W3C home > Mailing lists > Public > whatwg@whatwg.org > September 2005

[whatwg] Re: Are the semantic inline elements really useful?

From: James Graham <jg307@cam.ac.uk>
Date: Sun, 04 Sep 2005 20:02:57 +0100
Message-ID: <431B44E1.6000504@cam.ac.uk>
Lachlan Hunt wrote:
> Henri Sivonen wrote:
> 
>>
>> Could the user interface difficulties with this semantic inline 
>> elements stem at least partly from problems with the semantic inline 
>> elements themselves?
> 
> 
> I don't think so.  I think it stems from the average person who thinks 
> about things presentationally and jumps straight from "what is the 
> content" to "how do I want it to look" and then marks that up.  The 
> problem is then compounded by poorly designed authoring tools that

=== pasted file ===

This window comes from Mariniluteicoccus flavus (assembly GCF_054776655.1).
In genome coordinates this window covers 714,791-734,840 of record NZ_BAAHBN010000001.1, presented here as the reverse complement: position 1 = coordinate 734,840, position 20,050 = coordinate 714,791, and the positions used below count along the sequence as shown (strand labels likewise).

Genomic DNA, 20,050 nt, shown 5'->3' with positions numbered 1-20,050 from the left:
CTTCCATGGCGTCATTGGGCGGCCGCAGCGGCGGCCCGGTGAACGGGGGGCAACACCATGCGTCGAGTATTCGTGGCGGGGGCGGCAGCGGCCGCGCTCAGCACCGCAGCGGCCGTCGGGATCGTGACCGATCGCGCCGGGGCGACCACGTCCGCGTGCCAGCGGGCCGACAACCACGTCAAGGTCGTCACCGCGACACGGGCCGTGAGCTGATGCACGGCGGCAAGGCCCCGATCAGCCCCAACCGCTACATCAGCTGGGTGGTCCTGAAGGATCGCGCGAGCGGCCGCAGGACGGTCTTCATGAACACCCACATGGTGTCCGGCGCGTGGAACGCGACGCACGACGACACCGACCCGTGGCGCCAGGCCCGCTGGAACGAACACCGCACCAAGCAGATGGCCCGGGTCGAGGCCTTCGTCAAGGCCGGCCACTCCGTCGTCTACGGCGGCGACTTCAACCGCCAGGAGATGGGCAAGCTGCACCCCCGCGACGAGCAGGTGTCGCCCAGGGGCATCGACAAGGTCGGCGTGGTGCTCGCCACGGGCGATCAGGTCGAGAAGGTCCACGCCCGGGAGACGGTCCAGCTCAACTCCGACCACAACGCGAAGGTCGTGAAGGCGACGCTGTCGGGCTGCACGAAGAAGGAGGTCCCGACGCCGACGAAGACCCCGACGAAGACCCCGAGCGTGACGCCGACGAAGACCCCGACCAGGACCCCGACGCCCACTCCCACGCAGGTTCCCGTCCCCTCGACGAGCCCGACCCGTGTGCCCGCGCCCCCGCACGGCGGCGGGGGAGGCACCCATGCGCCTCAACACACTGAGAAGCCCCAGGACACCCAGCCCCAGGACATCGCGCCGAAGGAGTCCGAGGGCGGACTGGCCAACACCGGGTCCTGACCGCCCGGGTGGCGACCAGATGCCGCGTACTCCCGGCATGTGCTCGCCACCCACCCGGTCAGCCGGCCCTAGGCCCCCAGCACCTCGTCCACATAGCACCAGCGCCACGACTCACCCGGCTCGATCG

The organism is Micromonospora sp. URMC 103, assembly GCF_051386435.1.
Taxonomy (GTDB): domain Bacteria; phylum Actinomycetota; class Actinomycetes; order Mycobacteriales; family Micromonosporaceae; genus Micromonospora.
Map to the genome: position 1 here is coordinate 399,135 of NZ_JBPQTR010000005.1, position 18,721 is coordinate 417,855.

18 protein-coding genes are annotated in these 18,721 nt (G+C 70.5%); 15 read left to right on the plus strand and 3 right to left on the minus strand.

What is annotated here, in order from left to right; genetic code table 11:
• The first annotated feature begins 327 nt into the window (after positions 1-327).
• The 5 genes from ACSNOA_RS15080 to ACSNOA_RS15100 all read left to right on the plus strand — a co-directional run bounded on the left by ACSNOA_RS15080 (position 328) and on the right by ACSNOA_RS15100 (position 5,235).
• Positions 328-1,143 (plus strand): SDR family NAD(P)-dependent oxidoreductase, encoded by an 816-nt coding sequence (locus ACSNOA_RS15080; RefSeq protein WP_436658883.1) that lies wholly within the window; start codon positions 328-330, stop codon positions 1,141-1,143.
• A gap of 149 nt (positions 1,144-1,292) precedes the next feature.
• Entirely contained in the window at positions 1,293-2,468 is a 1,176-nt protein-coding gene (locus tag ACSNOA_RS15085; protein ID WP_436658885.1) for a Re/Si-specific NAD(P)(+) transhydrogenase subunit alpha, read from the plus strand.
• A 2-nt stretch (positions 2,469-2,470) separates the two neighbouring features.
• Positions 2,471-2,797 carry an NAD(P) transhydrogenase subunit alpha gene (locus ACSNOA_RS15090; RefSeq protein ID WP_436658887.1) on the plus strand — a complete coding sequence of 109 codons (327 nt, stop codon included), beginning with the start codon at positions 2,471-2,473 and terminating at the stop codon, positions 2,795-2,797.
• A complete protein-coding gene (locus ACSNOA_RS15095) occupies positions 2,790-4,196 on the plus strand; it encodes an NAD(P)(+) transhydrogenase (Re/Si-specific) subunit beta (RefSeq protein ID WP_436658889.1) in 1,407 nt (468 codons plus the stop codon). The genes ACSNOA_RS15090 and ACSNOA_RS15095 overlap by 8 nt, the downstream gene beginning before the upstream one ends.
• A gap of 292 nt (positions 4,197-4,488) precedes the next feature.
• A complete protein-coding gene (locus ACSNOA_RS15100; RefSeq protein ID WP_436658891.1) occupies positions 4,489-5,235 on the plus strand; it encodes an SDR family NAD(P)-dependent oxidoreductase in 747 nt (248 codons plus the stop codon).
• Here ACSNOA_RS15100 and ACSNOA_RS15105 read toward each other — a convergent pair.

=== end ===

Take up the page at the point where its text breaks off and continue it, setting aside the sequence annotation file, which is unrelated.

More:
> encourage such practices.

What's the difference between a poorly designed element and one that 
doesn't fit the mental model of authors? If the second doesn't imply the 
first then can we reasonably expect authors to use the elements in the 
intended way? When designing  the spec  should we not consider the 
usability of the language to be a high priority? If people get things 
wrong all the time that, almost by definition, seems to imply poor 
usability, and hence poor design, no?


-- 
  "As soon as people come up with a measurable substitute for whatever 
it is they care about they start treating it as more important than the 
real thing"
-Boris Zbarsky
Received on Sunday, 4 September 2005 12:02:57 UTC

This archive was generated by hypermail 2.3.1 : Monday, 13 April 2015 23:08:24 UTC